One thing I mentioned earlier was the true account of how I learned to beat tilt permanently, and that was the attempt to preserve my image in the community. What started off as the means to be better viewed by readers turned into a lifestyle that rippled through other aspects of my thought process.
A couple of years ago while on vacation, I stopped at a game store in my home town of Pittsburgh. All I wanted was to draft, and within an hour pairings went up. A local grabbed my arm before the match and whispered in my ear “that guy freaks out about everything.” Lo and behold, he did.
Game 1 he was flooded, and he slammed every land on the table. Game 2, I curved out pretty well and beat him by turn 8. He huffed. He puffed. He tried to blow my fun down. Afterwards the same player who gave the warning chatted with me for a bit and mentioned how my opponent was known for being really angry, and he’d actually been warned in the past and was on the verge of being banned from the store. Can you imagine being banned because you can’t stop yelling at people?
I wonder what happened to that person…
Local groups are a funny thing, and having people that want to play, test, or carpool with you is almost as important as playing Magic itself. You don’t want to be thought of as the person that can’t be included due to hostile behavior. Instead, focus on fostering a welcoming and inviting personality, and that will actually bleed into other aspects of your identity. I’m serious. Have you ever heard the saying “fake it until you make it?” I was as fake as a three dollar bill in January of 2013, and in record time I started believing the things I was saying, and before I started my gig with SCG I had completely bought into the ideology of being positive. Once you start being honest about your behaviors and how you act when you play Magic or, worse, lose when playing, it’s amazing how a little introspection changes everything.
If you want to go even deeper, talk to your local friends about your presence and how people view your demeanor. Take their words, internalize them, and implement. This could score you friends and completely change the way people look at you.
Take a Break
There are two different ways you can take a break. The first is the most apparent: sometimes we need to walk away from Magic for a little bit to reassess the successes or damages that the game is having on our lives. If you find Magic to be a source of constant anger and agitation, is it worth it to you to continue playing? But that’s literally the Level 1 assessment.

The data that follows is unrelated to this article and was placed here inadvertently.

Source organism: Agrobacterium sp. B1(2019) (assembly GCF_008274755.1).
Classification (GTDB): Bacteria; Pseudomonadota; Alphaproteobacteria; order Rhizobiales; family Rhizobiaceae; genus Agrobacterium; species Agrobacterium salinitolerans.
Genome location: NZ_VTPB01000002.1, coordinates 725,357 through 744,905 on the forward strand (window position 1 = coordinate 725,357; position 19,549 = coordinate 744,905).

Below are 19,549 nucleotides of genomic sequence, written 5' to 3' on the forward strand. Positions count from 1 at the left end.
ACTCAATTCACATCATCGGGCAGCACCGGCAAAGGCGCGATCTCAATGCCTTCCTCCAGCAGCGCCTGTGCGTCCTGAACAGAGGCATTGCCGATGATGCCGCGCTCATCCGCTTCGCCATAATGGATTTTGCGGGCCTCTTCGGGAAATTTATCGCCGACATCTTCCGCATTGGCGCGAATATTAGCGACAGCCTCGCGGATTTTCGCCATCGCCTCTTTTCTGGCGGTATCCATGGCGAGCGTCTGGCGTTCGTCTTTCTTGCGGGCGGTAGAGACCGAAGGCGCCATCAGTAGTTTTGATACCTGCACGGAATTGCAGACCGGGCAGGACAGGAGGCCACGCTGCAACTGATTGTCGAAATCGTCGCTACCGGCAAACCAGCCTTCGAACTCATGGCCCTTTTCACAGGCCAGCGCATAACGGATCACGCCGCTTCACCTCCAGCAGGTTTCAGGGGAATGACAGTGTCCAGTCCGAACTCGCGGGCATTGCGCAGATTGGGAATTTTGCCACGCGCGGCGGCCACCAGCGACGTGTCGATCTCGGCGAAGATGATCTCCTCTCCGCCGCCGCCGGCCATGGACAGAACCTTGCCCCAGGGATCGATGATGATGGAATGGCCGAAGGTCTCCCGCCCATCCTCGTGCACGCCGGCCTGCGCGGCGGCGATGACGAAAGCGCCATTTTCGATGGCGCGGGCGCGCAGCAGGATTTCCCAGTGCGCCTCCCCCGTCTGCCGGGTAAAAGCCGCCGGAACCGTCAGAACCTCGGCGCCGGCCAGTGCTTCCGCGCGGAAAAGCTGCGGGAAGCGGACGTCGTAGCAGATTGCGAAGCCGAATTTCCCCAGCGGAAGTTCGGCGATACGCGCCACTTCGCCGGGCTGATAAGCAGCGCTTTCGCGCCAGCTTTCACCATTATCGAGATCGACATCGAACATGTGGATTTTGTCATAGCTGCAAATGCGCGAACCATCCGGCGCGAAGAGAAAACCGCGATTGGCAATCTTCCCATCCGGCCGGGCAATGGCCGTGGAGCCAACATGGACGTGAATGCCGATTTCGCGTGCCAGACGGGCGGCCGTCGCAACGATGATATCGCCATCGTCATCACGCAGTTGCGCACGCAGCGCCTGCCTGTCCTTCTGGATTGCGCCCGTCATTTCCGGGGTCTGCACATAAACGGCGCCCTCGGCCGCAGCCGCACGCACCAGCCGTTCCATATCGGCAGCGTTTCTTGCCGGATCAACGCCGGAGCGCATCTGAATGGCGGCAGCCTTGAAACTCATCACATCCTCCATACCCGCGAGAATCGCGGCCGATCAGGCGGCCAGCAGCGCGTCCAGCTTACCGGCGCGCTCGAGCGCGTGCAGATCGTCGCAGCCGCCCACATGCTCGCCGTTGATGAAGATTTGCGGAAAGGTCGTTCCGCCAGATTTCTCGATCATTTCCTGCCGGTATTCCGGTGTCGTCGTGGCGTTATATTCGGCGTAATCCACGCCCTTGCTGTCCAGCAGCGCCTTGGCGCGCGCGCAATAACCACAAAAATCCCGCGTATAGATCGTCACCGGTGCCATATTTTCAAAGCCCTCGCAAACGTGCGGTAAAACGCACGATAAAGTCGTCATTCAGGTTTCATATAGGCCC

One thing that I learned from friends who play poker professionally is the merit behind walking away from the table for a bit and clearing your head to avoid tilting off. This isn’t the simplest thing; I mean, you’re in a match. However, in between rounds I’ve made it a habit to, if I win or lose, to take a walk if I have enough time.
A habit of Magic players is to commiserate in a circle and discuss bad beats. Perpetuating your own tilt and re-upsetting yourself has absolutely no worth outside of discussing plays you made that may have potentially been wrong or incorrect. However, most Magic players as a whole fail to live up to that concept, and use it as a chance to complain.
Let’s fix that.
Breaks in between rounds have been the saving grace of many, many of my tournaments over the last few years. It’s not just about wandering over to a convention center’s food court or hitting up a Starbucks. I take this opportunity to breathe, relax, and observe a little quiet time.
It’s not about the loudness of a Grand Prix or Tour stop; sometimes it’s amazing to just be by yourself. I’ll use this time to gather my thoughts and think about the previous round. If I win, I’ll enjoy that moment. It’s just one round, and you need many in order to be successful. If I lose, that’s okay as well. This means taking a little time to let the steam off and understand that there is still a lot of Magic to be played, and I can’t let losses derail me from that objective.
My worth, your worth, any player’s worth, is not dictated by Magic: The Gathering. Who you are as a person only changes when you let anger twist you into someone or something else.
You’d be shocked about how decompressing privately after each round can change that dynamic and allow you to let the anger go with much greater ease. You’re not there to impress anyone, and no one is going to laugh at you when you talk about your loss. No one is judging. It’s just you, your thoughts, and reflection. Trust me when I say this is my secret weapon for defusing tilt.
A tournament is a marathon, not a sprint. If you’re constantly tripping yourself up, you’ll never finish.
By the time you read this, the holidays will be upon us. Take that time to enjoy the season, your loved ones, holiday chaos drafts, and all the Magic product you get as presents.
I’ve already gotten the best possible gift I can this year, but I’ll tell you all about it later. It’s a doozy.
New Year, new you. Take all the time you need and get yourself together. Eliminate tilt and become a better Magic player.
Why Your Card Sucks: Emrakul, the Promised End.
We’re ending 2016 with a bang, kiddies.